Unaccountably, it took Ford nearly four years to produce a fast, affordable Focus. Vauxhall’s not about to fall into that trap. Here we are at the launch of the new Astra, driving the 168bhp turbocharged SRi that’s set to go on sale with the cooking models on 1 May. What’s more, there’s a faster 197bhp Turbo to come this summer and the promise of a 220bhp (but possibly 240bhp) superhatch VXR in spring ’05.
Until then, the Turbo will do just fine, thank you. Visually, the new Astra’s a knockout. The distinctive (at least until the new model gains ubiquity) low-slung, wheels-filling-guards looks really grab your attention. Just as well, for the SRi doesn’t bring a lot of extra frills to the party: sports suspension, xenon headlights and fog lights, a few black mouldings and 215/45 rubber on 17-inch wheels.
The test car came on wonderfully spindly 18s – at just £200 for four alloys, certain to be snapped up – to add something extra to what are only minor cosmetic changes. With two harder versions in the pipeline, I suppose the £17,195 SRi can afford to be restrained. Only in profile is the Astra’s excessive front overhang – in part a product of meeting future pedestrian crash requirements – apparent. And on the 18s, the 264mm rear discs look puny between the spokes, an all-too-common problem with today’s apparently inexorable increase in wheel sizes.
Interior performance add-ons follow the usual pattern: leather wheel, sports seats, alloy-look pedals and instrument surrounds, all applied to the Astra’s attractive, solid feeling cabin. The seats are firm, and it takes a moment or two to find all the levers required to adjust seat cushion height and, separately, cushion angle and steering wheel.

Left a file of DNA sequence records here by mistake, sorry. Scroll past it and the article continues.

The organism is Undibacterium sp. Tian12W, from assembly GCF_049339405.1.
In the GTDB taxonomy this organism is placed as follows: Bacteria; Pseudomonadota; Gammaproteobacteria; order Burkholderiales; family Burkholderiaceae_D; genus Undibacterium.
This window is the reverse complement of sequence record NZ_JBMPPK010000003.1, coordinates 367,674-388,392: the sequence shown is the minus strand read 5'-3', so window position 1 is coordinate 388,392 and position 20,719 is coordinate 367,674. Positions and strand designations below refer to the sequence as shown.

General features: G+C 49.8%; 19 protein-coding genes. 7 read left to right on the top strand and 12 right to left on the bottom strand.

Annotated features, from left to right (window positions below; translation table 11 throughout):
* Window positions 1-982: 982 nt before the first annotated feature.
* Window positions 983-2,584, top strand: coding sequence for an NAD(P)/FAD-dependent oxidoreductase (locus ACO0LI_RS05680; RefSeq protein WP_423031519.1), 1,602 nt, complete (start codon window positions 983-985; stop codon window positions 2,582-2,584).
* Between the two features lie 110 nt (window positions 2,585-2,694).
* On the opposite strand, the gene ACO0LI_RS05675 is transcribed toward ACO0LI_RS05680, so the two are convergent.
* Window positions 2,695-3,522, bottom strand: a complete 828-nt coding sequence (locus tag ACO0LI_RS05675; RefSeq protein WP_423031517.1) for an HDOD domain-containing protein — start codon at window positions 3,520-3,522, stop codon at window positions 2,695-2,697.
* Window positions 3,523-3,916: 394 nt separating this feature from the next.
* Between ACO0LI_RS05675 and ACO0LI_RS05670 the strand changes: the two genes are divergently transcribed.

There’s no aural excitement here. Vauxhall’s familiar low-pressure (max boost 1.8 bar) 2.0-litre turbo is more about mid-range torque than peaky power or a gutsy exhaust note. It offers 184lb ft between 1950-4000rpm and a maximum 168bhp at 5200rpm. Vauxhall knows the Astra’s 1310kg and 168bhp produces a modest 128bhp per tonne power-to-weight ratio – the £16,850 Ford Focus ST170 gives 141 – and will sell the SRi as a refined, quickish hatchback, rather than a Honda Civic Type-R rival.
Accept this role and the SRi makes sense. The test car, an Opel Turbo – as close as we could get to the real SRi, and not pictured here – also came with GM’s much-vaunted Continuous Damping Control (CDC), a £440 option. No other car in the class offers adaptive damping and, because it’s tied in to numerous other electronic systems, it adjusts damper rates in milliseconds based on the output from a raft of sensors. Push the Sport button and, the engineers claim, stability is improved, pitch and roll decreased, steering weight increased and throttle response heightened.
We’ll ignore Sport for the moment. Helped by an all-new six-speed ’box – the new Astra is the M32’s first application – the drivetrain feels refined, isolating the driver from noise and vibration. The engine’s tractable – happy to pull from 1000rpm in high gears on a light throttle. But you need to keep the crankshaft above 2000rpm for sparkling performance. Boost is clean and linear through a long, flat band of power to a smooth 6000rpm, before the power drops off in an inverse ratio to the increase in engine thrash over the last 500rpm to the red line.